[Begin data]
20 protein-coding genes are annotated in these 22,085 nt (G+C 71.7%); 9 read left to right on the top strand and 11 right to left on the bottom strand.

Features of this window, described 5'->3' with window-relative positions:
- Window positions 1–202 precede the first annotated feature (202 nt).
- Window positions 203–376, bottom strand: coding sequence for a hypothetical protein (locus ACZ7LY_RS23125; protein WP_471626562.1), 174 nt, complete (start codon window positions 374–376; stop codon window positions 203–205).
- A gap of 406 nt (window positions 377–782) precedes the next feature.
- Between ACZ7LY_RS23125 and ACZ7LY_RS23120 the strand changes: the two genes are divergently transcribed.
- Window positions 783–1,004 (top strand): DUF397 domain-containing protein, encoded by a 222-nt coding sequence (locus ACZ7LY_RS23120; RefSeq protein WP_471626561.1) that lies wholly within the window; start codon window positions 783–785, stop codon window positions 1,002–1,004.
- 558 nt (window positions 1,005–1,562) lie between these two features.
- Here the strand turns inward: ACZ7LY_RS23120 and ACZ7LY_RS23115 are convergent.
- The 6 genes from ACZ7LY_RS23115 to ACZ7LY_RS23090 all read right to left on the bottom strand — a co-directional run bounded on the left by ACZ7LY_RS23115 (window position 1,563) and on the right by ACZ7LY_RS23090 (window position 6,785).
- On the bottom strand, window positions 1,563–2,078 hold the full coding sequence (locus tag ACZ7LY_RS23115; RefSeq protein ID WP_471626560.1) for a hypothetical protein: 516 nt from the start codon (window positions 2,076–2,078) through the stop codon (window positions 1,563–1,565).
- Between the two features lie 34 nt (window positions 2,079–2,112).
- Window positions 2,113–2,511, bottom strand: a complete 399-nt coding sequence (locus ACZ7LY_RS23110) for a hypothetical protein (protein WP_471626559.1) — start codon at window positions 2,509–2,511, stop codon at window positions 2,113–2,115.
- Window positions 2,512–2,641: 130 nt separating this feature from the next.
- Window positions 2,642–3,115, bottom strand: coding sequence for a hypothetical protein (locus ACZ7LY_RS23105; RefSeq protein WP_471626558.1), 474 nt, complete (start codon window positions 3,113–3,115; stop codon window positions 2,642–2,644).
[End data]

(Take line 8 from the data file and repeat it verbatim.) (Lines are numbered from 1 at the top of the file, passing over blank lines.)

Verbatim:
- 558 nt (window positions 1,005–1,562) lie between these two features.